Appointing a new army chief of staff last month, Romanian President Traian Basescu pledged to keep the military far from politics. “Not for a single moment will I tolerate any political involvement by the army,” he said during the ceremony to invest Rear Admiral Gheorghe Marin as the new chief of staff.
With disagreements among ruling coalition members spilling over into the defence institutions, the leadership of Romania’s military has become sharply divided.
Marin’s predecessor, General Eugen Badalan, had been engaged in a bitter political quarrel with Defence Minister Teodor Atanasiu, of the Liberal Party, leading the president to warn of “a rift between the ministry and the army”.
Badalan had resisted Atanasiu’s calls for a pullout from Iraq, while Atanasiu demanded the army chief be sacked because he was under investigation in connection with an army supply contract. The defence minister himself, meanwhile, was being investigated for alleged meddling in politics by military intelligence.
In September, the president suspended Atanasiu and forced Badalan’s retirement. However, he praised Badalan for standing by him in opposition to the Liberal Party’s unexpected call for an Iraq withdrawal. Certain politicians were under the impression that “party resolutions can be transferred for execution to the army,” Basescu said.
Although prosecutors eventually decided not to file any charges against Atanasiu, Basescu refuses to revoke the suspension order. The minister is now seeking justice in courts, saying he was being punished because of his views on Iraq and because he disturbed “the web of interests surrounding the defence ministry”.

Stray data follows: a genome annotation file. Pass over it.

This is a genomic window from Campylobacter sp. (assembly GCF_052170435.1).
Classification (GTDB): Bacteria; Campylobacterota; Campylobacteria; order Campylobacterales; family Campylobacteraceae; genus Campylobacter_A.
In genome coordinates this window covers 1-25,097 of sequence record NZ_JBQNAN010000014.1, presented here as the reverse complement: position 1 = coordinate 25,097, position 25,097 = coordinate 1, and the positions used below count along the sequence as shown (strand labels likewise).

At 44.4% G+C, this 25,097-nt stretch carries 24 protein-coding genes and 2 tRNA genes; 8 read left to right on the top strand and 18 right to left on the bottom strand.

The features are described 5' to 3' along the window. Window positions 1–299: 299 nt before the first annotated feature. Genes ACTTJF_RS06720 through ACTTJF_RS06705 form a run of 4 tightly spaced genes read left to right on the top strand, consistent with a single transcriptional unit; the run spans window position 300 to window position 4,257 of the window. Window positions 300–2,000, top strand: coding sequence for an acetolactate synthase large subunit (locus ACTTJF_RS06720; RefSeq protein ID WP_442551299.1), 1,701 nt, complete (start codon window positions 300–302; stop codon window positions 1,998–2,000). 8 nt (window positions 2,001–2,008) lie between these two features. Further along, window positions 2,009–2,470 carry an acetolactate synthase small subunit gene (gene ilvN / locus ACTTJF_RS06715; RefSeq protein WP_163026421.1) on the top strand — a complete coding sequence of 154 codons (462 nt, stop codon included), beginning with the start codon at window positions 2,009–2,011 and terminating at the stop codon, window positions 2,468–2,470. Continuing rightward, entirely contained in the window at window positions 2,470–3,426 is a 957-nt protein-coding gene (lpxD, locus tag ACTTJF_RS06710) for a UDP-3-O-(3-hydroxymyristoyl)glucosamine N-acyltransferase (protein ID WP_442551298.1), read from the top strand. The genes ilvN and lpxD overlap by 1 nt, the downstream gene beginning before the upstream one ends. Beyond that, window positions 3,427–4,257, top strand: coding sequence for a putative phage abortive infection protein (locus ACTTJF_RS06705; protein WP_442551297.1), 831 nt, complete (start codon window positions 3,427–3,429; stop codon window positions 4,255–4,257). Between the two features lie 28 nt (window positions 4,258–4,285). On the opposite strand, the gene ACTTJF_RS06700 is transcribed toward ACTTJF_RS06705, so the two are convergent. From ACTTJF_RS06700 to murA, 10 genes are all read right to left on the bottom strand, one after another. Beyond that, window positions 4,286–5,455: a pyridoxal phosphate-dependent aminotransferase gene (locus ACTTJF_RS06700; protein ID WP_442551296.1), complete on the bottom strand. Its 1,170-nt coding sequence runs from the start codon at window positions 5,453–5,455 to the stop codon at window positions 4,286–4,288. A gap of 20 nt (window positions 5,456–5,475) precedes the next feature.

The Social Democratic opposition, meanwhile, has called for the appointment of a new defence minister “able to restore bridges between military and civil leadership”, as former Defence Committee chairman George Maior put it.
“After the unfortunate decision for troop withdrawal taken at the headquarters of a political party, the new minister should be able to integrate himself into a normal decision-making process concerning the national security policy,” Maior told SETimes shortly before Basescu tapped him to chair the Romanian Intelligence Service.
Iulian Fota, the director of the National Defence College, says there is no crisis within the army. “The plans of army modernisation are a long term, very rigid, part of our NATO commitments. They are not vulnerable to political or to military command changes. Of course, the Romanian Army would like politicians to acknowledge its major contribution to NATO accession.”
With more than 1,000 troops in Afghanistan, Iraq and Kosovo, “it is crucial to have a harmonised civil-military team leading the defence ministry”, Fota says. “A faltering, superficial political leadership could affect the performance of the military.”